Experts call for focus on high speed rail to create "travelports" and redefine air travel
(The following is a press release distributed by the Midwest High Speed Rail Coalition on March 17.)
CHICAGO -- On Saturday, March 15th, over 125 Midwestern residents gathered in Chicago to discuss possible solutions to the nation's crisis in intercity travel. Individuals traveled from as far away as Nebraska and Ohio to learn how a highly integrated network of airline, railroad and bus services can help Americans retain the high-levels of mobility that we have become accustomed to.
The keynote speaker was Scott Bernstein, President of the Center for Neighborhood Technology and Co-Director of Reconnecting America. Bernstein outlined the history and depth of the current intercity travel crisis. He then proposed a solution based upon the development of high-quality intercity railroad service and high-quality intercity bus service integrated closely with the aviation system.
"The time is right to remove the barriers that preclude effective links between air, rail and highway systems," Bernstein said. "An integrated system would benefit business and consumers alike."
Bernstein added that, in addition to the long understood travel and environmental advantages, fast, frequent, high-quality trains can play a pivotal role in reducing the financial burden facing the nation's airports. As the owners of America's airports, cities and counties will bear the brunt of the current airline fiscal crisis.
"The high levels of airport debt have put local government finances at risk," Bernstein continued. "They will need to find new ways of generating additional revenues at the airport."
By redefining airports as "travelports", airport owners can use rail and bus services to build volume and increase revenues, reducing the financial risk to local governments.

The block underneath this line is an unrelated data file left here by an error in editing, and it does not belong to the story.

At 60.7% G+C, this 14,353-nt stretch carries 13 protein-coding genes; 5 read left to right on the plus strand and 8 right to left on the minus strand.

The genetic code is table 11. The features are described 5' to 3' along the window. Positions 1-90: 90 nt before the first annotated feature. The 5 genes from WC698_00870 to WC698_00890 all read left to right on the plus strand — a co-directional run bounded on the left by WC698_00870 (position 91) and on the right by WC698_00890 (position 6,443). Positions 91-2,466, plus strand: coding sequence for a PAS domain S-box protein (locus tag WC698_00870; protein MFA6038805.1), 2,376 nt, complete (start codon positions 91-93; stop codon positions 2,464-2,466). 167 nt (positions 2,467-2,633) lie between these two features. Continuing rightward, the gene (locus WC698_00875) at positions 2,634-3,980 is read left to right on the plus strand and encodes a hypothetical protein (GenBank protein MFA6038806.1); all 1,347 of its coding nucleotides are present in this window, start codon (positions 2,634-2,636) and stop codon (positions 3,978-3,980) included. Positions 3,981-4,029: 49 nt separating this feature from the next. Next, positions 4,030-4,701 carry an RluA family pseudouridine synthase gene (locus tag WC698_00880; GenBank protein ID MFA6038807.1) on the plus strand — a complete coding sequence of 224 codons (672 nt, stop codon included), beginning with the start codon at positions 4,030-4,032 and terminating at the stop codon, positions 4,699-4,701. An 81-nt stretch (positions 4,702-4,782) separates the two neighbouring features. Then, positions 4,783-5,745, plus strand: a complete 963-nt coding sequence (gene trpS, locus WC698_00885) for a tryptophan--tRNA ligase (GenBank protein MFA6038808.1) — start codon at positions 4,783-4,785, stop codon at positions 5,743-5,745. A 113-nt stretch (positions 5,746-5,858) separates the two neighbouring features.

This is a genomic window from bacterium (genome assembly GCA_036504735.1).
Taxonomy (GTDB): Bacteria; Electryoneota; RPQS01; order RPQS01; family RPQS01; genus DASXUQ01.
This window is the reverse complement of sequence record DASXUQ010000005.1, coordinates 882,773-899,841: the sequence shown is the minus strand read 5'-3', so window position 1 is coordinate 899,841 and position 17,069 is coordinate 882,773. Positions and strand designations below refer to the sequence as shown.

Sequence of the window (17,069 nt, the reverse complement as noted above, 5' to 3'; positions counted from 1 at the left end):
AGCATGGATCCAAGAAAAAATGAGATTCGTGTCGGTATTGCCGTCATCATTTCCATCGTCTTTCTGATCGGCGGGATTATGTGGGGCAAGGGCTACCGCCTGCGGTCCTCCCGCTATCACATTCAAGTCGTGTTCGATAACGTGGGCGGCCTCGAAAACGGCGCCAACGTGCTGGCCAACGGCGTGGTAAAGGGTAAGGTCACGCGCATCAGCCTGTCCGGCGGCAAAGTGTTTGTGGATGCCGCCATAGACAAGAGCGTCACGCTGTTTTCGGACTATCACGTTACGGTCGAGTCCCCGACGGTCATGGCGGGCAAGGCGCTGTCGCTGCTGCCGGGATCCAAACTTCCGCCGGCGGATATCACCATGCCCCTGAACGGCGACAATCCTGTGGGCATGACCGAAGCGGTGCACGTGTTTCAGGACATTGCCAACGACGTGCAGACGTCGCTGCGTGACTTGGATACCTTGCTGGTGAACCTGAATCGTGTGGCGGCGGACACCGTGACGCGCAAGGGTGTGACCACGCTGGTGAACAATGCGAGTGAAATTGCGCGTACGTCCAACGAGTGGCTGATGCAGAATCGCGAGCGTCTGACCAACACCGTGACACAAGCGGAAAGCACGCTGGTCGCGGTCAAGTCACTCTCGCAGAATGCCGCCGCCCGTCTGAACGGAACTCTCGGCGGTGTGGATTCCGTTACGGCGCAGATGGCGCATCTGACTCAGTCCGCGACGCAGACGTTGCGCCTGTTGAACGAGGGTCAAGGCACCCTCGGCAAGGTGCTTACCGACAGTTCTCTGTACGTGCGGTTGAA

Anthony Perl, author of New Departures: Rethinking Rail Passenger Policy in the Twenty-First Century, described the federal policies that have kept the United States far behind the rest of the industrial world. He described Amtrak as a "policy blocker" that keeps policy makers from addressing the real issues surrounding intercity railroad development.
"We need a new paradigm," he said. "As long as the debate is limited to saving versus killing Amtrak, this country will never have the railroad service it needs."
Adding to the remarks made by Bernstein, Perl suggested an equal paradigm shift in the airline industry. "Airlines have two choices. They can continue to make across the board cuts -- an ever downward spiral -- or they can focus on high-volume, long distance routes and partner with railroads to build volume at hub airports."
Steve Schlickman, Coalition Manager for "Rail Advocates for Infrastructure Legislation," outlined Congressman William Lipinski's proposed federal railroad infrastructure program, a potential funding source for intercity railroad service. Schlickman added that "we need a comprehensive national program similar to the federal aviation program to upgrade rail infrastructure to ensure effective freight, passenger, and commuter rail service and create the intermodal connections that will best serve our competitive standing in a global economy."
Mike Blaszak, an attorney in private practice in railroad transportation issues, rounded off the conference by describing the "Cascades", a successful rail service operating in the Pacific Northwest. The states of Oregon and Washington have partnered with Amtrak to steadily upgrade rail service between Portland and Seattle. Travel time reductions, made possible by the introduction of high-performance trains, combined with more frequent departures, have resulted in a dramatic increase in patronage since the program began.
"The Pacific Northwest model can be applied directly to the Midwest," Blaszak stated. "It is just a matter of building a stronger commitment to the program."
Throughout the conference, attendees were reminded that individuals who want to enjoy the benefits of high-quality railroad travel should communicate loudly to their elected officials, both in Washington, DC and in their respective state capitals.
The Midwest High Speed Rail Coalition is a member-supported, non-profit grassroots organization promoting the development of faster, frequent, high-quality railroad service connecting over 200 Midwestern cities and airports. Our more than 1,000 members include business leaders, mayors and individuals, all of whom recognize the travel and economic development benefits of an expanded rail network.
Tuesday, March 18, 2003
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